Travel requires careful planning, particularly when you have a disability. Figuring out where you can go and what you can do involves a lot of thought and research, but hopefully this list will a) save you some time and b) give you some inspiration for your next trip. Here are four potential destinations suitable for disabled travellers.
1.Playa Del Carmen, Mexico
In need of some sun, sand, and relaxation? Head to Playa Del Carmen, where disabled visitors can enjoy everything the seaside resort has to offer. The beaches are fully accessible and you can transfer to a beach wheelchair, which is designed to roll across the sand as smoothly as possible. The ocean is filled with an abundance of marine life, including sea turtles and stingrays, so make the most of the specialist snorkelling equipment available — it’s even suitable for non-swimmers.
Once the sun starts going in, head to the city’s hub for a bite to eat. There are lots of restaurants on ground level serving authentic Mexican cuisine like tacos and fajitas. Visit BBC Good Food for a list of ten must-try Mexican dishes.
2.Wellington, New Zealand
Wellington is mostly flat and many of the main city attractions, such as the Portrait Gallery and Wellington Museum, are within a short distance of each other, so getting from place to place should be no trouble — you can even hire a mobility scooter (they’re free to borrow for up to four hours).
If you do need to travel further afield, there’s an excellent transport system, with accessible buses and trains making regular trips around the area. There are also wheelchair spaces on the cable car up to the museum and Botanic Gardens. Make sure you pause at the top to admire the stunning panoramic views across the city from Kelburn Lookout.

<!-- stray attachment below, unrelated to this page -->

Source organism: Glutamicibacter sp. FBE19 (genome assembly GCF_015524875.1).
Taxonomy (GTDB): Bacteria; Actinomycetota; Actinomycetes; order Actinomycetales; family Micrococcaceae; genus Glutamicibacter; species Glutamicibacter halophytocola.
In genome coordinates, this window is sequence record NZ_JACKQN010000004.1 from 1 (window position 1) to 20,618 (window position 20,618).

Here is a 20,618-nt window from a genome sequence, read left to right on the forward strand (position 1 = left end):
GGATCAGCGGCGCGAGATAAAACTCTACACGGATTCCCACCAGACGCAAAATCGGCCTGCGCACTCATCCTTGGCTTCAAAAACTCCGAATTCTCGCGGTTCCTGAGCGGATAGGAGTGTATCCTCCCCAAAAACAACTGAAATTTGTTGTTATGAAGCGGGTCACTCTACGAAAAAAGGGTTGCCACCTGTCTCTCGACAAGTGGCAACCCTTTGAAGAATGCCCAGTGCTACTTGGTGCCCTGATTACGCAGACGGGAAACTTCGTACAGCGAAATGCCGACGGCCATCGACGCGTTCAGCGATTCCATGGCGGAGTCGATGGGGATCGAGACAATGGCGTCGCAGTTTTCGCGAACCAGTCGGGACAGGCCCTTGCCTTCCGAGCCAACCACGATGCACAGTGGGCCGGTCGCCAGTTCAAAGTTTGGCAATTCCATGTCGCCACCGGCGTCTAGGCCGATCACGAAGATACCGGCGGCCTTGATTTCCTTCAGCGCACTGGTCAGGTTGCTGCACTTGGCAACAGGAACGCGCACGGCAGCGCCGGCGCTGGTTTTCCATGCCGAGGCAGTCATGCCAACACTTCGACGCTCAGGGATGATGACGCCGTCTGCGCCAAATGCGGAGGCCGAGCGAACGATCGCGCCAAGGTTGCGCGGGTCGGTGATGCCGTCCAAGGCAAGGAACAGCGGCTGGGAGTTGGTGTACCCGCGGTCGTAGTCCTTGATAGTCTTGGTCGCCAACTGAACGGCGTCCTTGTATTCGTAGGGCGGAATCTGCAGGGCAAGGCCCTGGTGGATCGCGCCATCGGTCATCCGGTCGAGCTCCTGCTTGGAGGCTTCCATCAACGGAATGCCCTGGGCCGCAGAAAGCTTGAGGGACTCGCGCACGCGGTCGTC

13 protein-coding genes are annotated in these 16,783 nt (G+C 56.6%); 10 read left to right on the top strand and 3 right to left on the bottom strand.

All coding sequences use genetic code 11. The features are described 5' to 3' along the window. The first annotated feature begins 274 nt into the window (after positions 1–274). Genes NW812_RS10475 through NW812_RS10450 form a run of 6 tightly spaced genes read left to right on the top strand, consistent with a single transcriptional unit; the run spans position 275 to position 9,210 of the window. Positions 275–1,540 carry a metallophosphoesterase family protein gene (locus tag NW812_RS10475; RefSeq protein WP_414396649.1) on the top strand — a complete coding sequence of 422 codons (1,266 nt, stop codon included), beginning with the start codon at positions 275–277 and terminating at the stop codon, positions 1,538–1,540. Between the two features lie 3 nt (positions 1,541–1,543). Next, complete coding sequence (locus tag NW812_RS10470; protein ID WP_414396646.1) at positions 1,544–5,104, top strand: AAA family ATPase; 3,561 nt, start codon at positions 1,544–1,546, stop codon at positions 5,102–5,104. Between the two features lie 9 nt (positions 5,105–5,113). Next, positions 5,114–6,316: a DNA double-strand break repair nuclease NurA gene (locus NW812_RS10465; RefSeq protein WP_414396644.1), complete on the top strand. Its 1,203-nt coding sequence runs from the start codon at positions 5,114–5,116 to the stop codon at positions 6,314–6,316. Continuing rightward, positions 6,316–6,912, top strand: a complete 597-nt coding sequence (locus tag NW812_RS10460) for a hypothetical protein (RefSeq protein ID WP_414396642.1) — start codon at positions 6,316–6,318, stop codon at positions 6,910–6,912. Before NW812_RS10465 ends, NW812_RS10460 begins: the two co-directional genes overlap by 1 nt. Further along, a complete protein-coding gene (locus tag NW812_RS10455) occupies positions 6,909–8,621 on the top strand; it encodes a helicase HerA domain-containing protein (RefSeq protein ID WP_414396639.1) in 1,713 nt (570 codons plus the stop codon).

Barcelona caters especially well to disabled visitors — all the buses are wheelchair accessible and there are ramps leading down to Barceloneta Beach, where you can also request assistance getting in and out of the water.
Why not start your trip with a tour? There are guided tours of Barcelona created especially for disabled sightseers, which will give you an idea of the best routes to take when you explore by yourself, plus you can learn more about this fascinating city.
You won’t be stuck for things to see, but special mention must go to La Pedrera, the last house designed by architect Antonio Gaudí, which won an Accessible Tourism Award for its interactive art exhibitions (click here for a list of all the steps they’ve taken to welcome disabled guests). Sagrada Família, the church widely regarded as his masterpiece, has wheelchair access, audio guides, and sensory displays.
Consider visiting outside of summer, though – as suggested by Insurance with, the hot climate could become quite a challenge for disabled travellers, and Barcelona can get quite warm at peak times of the year.
Dublin is a capital city full of character and you should have no problems experiencing all the history, art and culture it has to offer. All levels of the National Gallery are accessible, there are wheelchairs available for guests to borrow, and service dogs are welcome, so you can take your time as you admire the enormous collection of paintings and other artwork. The National Museum of Ireland is also accessible and it’s free to enter, with the exhibits split into three zones: archaeology, decorative arts and history, and natural history.
As for making your way around the city itself, there are accessible bridges across the river and drop kerbs everywhere, so crossing the road is easy, and although some streets have cobblestones the main pedestrianised areas are normally smooth enough for wheelchairs. The low-floor buses all have spaces for wheelchairs and you can also catch taxis — vehicles with disabled access have a wheelchair sign on the roof and equipment like ramps and adapted seatbelts.